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Shorter reports are not better science

IN recent years, a trend has emerged in the behavioral sciences toward shorter and more rapidly published journal articles. These articles are often only a third the length of a standard paper, often describe only a single study and tend to include smaller data sets. Shorter formats are promoted by many journals, and limits on article length are stringent -- in many cases as low as 2,000 words.

This shift is partly a result of the pressure that academics now feel to generate measurable output. According to the cold calculus of "publish or perish," in which success is often gauged by counting citations, three short articles can be preferable to a single longer one.

But some researchers contend that the trend toward short articles is also better for science. Such "bite size" science, they argue, encourages results to be communicated faster, written more concisely and read by editors and researchers more easily, leading to a more lively exchange of ideas.

In a 2010 article, the psychologist Nick Haslam demonstrated empirically that, when adjusted for length, short articles are cited more frequently than other articles -- that is, page for page, they get more bang for the buck. Professor Haslam concluded that short articles seem "more efficient in generating scientific influence" and suggested that journals might consider adopting short-article formats.

Second, we challenge the idea that shorter articles are easier and quicker to read. This is true enough if you consider a single article, but assuming that there is a fixed number of studies carried out, shorter articles simply mean more articles. And an increase in articles can create more work for editors, reviewers and, perhaps most important, anyone looking to fully research or understand a topic.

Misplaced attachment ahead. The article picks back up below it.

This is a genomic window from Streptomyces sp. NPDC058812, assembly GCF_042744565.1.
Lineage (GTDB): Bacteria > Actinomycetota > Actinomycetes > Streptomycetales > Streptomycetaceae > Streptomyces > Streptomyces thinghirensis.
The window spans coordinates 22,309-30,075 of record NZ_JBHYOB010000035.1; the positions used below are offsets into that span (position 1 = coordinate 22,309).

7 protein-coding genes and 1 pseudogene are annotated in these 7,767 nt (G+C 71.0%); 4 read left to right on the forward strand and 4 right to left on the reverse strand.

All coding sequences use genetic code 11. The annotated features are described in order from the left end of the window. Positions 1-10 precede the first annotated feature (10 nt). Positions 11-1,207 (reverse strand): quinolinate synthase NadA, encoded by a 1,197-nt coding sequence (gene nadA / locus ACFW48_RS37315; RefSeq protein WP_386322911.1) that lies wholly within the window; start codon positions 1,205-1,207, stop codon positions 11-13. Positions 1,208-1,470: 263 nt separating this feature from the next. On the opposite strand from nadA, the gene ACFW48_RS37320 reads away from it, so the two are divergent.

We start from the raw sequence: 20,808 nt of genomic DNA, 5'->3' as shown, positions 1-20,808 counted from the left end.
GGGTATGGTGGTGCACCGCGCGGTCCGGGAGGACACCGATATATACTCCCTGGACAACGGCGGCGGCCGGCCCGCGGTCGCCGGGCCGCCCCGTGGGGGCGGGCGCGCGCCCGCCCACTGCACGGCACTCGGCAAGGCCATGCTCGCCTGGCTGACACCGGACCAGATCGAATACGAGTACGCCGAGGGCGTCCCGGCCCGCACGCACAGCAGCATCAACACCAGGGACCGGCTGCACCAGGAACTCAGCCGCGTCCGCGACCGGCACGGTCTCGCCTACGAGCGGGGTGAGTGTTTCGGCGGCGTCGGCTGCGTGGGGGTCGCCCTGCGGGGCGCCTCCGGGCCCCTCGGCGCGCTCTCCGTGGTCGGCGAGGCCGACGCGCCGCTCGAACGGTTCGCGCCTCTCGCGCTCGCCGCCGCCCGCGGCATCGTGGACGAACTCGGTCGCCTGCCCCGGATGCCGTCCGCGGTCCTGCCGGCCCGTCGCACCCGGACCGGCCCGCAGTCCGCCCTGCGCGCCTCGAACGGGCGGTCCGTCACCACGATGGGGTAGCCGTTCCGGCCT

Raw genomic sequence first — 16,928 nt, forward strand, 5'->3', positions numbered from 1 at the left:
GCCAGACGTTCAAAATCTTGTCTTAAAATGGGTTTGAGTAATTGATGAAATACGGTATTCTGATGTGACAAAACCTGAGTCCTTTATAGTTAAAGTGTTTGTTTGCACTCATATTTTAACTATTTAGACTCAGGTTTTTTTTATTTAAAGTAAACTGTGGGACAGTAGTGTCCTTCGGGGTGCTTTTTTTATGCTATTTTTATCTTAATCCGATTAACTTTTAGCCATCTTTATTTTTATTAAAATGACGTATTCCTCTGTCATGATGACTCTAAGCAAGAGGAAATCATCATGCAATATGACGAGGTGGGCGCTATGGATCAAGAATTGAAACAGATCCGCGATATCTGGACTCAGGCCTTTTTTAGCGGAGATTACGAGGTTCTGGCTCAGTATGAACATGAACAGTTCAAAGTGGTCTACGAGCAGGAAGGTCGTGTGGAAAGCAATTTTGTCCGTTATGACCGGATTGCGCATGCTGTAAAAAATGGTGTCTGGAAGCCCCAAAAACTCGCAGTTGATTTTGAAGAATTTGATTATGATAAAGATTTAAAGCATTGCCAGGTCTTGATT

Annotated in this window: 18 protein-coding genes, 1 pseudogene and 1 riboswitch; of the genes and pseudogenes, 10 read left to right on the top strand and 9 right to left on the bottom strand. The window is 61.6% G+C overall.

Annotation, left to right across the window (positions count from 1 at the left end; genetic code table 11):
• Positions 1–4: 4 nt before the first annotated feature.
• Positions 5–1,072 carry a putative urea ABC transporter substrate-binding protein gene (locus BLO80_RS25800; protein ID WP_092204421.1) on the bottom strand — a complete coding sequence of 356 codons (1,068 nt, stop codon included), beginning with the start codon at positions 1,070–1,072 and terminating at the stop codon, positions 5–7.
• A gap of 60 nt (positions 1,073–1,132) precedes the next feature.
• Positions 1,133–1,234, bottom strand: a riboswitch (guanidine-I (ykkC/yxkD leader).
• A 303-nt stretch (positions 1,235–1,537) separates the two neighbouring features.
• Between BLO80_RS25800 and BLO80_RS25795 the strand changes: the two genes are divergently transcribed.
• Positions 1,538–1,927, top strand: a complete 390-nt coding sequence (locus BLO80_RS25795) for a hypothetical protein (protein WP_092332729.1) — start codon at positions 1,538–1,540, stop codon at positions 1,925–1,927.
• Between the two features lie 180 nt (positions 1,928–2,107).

Third, we worry that shorter, single-study articles can be poor models of science. Replication is a cornerstone of the scientific method, and in longer papers that present multiple experiments confirming the same result, replication is manifestly on display; this is not always so with short articles. (Indeed the shorter format may discourage replication, since once a study is published its finding loses novelty.) Short articles are also more likely to suffer from "citation amnesia": because an author has less space to discuss previous relevant work, he often doesn't do so, which can give the impression that his own finding is more novel than it actually is.

The Perils of 'Bite Size' Science
Published: January 28, 2012
The pressure to publish short-format articles is bad for science.

Marco Bertamini and Marcus R. Munafò are psychologists at the University of Liverpool and the University of Bristol, respectively.


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